One Hundred Apocalypses and Other Apocalypses by Lucy Corin
McSweeney's Books, 2013; 192 pp
Reviewed by Joanna Novak
Lucy Corin’s third book is a collection with edges. Angles. Elements of the world as depicted by newspapers and Netflix, but seen askew. In her associative and sometimes destabilizing sentences, Corin creates a series (more than a hundred) of fictions that illuminate the red (blood, guts, danger, sex, caution, stop, romance, roses, velvet) parts of life.
Some reviewers will cite the series “A Hundred Apocalypses” as this collection’s anchor. In “A Hundred Apocalypses,” Corin facility with compression is on full-display: grouped into four sections (i.e., A Quarter of a Hundred Apocalypses) with subtitles (i.e., “hands out for a new future”), one hundred fictions with titles like “Fresh,” “Cake,” “Look Inside,” “Vision Test,” and “The New Me” comprise the apocalypses. The narrators shift, the settings morph; there is not just one apocalypse; frequently, unnamed characters seem to be set down in an unknowable world and left reeling.
Corin is a writer who is both linguistically and formally dexterous. She can be LOL-funny, as in an apocalypse titled “Baby Alive.” Taking the form of a series of a brief film synopsis and a series of viewer reviews, Corin tells a story in star ratings and a polyphony of opinions. She writes, “The movie, enjoyable as it was, left me with many lingering questions. It doesn’t say what he wants with the babies, even though there are only a few just near the end.” Corin’s ear for the vagaries of human-speech is uncanny, and it is a testament to her levity that she gives these voices page-time alongside her more articulate narrators.
I will, though, respectfully disagree with reviewers who feel this collection is anchored by “A Hundred Apocalypses.” Though these pieces are engaging and utterly capable of inducing a kind of instant mood-alteration in this reader, the three long stories that begin One Hundred Apocalypses and Other Apocalypses are what I expect I’ll return to again and again. In “Eyes of Dogs,” Corin gruesomely retells Hans Christian Anderson’s “The Tinderbox.” In “Madmen,” an adolescent girl is taken to an asylum by her parents where she will pick out—yes, a madman—to take care of as she enters adulthood. In “Godzilla Versus the Smog Monster,” a teenage boy comes to terms with what he can never know about the people he loves—why, for instance, his father has hidden in a dresser drawer a copy of Godzilla Versus the Smog Monster. These three stories—ten, twenty-seven, and twenty-two pages long, respectively—offer readers fully-realized worlds inhabited by vulnerable, engaging characters who we witness in the advent of personal and moral challenges.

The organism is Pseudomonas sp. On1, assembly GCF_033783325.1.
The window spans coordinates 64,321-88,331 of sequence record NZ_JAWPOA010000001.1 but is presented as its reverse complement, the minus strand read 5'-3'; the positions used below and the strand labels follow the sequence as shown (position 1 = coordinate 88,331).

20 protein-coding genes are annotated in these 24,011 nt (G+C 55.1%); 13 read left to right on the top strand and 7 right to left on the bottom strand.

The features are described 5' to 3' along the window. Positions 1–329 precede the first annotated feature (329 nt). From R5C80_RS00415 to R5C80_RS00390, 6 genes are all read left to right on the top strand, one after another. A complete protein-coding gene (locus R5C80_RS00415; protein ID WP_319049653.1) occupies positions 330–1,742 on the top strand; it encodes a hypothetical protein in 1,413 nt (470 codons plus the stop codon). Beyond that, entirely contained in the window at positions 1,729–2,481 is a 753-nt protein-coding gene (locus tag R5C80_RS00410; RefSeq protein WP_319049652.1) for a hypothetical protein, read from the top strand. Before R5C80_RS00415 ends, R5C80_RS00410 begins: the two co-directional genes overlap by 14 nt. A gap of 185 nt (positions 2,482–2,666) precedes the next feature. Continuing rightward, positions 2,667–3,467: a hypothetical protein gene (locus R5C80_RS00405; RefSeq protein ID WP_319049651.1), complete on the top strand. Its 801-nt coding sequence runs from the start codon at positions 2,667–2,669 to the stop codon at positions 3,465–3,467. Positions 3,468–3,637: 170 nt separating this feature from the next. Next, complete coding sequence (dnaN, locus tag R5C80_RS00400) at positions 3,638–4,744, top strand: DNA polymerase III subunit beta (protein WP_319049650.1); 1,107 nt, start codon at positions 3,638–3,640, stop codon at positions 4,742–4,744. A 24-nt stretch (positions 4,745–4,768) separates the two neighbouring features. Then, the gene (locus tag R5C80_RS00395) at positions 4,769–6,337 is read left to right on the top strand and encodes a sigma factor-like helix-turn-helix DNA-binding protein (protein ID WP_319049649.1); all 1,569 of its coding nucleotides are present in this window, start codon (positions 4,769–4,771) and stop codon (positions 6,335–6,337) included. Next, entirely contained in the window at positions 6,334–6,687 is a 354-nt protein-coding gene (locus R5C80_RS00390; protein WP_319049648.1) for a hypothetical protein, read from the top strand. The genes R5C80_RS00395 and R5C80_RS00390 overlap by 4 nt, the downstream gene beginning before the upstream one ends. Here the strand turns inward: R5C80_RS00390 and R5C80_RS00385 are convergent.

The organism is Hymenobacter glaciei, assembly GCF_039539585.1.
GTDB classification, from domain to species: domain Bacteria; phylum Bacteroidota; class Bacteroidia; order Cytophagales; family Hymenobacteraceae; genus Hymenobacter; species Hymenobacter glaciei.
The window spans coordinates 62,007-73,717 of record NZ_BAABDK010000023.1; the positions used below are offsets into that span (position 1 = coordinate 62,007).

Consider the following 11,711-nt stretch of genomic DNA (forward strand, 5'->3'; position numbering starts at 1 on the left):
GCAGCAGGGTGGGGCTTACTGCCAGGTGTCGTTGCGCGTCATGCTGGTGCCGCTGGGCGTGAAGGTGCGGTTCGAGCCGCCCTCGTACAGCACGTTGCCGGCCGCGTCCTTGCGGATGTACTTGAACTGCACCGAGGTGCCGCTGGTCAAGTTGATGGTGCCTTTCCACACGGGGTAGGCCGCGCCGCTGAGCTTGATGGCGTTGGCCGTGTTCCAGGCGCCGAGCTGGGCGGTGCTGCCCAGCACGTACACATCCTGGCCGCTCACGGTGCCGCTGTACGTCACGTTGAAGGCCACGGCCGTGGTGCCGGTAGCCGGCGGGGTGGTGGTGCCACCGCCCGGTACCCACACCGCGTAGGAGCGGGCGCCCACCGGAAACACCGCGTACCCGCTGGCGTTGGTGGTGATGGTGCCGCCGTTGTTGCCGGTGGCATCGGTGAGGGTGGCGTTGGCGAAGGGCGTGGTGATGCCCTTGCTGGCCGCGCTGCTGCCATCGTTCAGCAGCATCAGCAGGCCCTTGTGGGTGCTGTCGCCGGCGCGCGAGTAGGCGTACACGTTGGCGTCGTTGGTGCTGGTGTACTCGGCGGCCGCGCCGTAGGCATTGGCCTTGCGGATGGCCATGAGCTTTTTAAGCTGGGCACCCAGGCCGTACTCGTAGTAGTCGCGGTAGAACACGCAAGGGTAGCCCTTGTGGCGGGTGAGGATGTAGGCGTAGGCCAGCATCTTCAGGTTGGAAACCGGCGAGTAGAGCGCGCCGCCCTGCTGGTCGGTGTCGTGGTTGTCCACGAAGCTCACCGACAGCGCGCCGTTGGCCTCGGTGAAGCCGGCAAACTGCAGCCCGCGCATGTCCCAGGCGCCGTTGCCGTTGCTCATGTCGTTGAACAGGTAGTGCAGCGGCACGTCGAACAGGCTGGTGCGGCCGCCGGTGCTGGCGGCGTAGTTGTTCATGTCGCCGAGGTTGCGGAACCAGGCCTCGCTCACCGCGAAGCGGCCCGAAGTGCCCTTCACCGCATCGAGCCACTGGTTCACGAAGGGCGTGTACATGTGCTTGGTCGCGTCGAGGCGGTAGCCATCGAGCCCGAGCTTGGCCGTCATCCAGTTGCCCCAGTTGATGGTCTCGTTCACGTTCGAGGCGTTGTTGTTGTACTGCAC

Take, for instance, this observation by the newly-menstruating narrator of “Madmen”:
Meanwhile I watched the world go by out the side window, comparing regular view versus including the mirror. I kept wondering if the world was going to look different after I had a madman, so I wanted to get a good “before shot of it. To sum up, the world was: green, green, green, house, street, green, gas station, green, green, strip mall, green with brown, then hillier and hillier. Then, exactly as my mother was saying “schoolhouse” again, we went by this little white schoolhouse I’d never noticed before. It was as if her saying the world “schoolhouse” made it appear—I was so surprised I tried to point it out to her, but she shook her head not to interrupt, and by then she’d missed it.
And, then, for another instance, this apocalypse, “For Real,” quoted in its entirety:
Slowly, carefully, gingerly, I began to suspect I remained ironical.
Surely this is an apples and oranges distinction, but having begun the collection with such riches, many of the short apocalypses left me wanting more.
Event, damage, destruction, the big showdown, a final demise, wrath at the hands of whatever capital-letter power (Nature, God, Bombs): Corin’s collection suggests the everyday contains catastrophes. It also sinisterly pokes at the commodification of peril. Whether we listen to the rapture-ready or the Weather Channel, we live in a moment where the sounding of annihilation sells. What I loved about the first three stories in One Hundred Apocalypses and Other Apocalypses was the space that Corin created for her readers to settle into and luxuriate in the terror.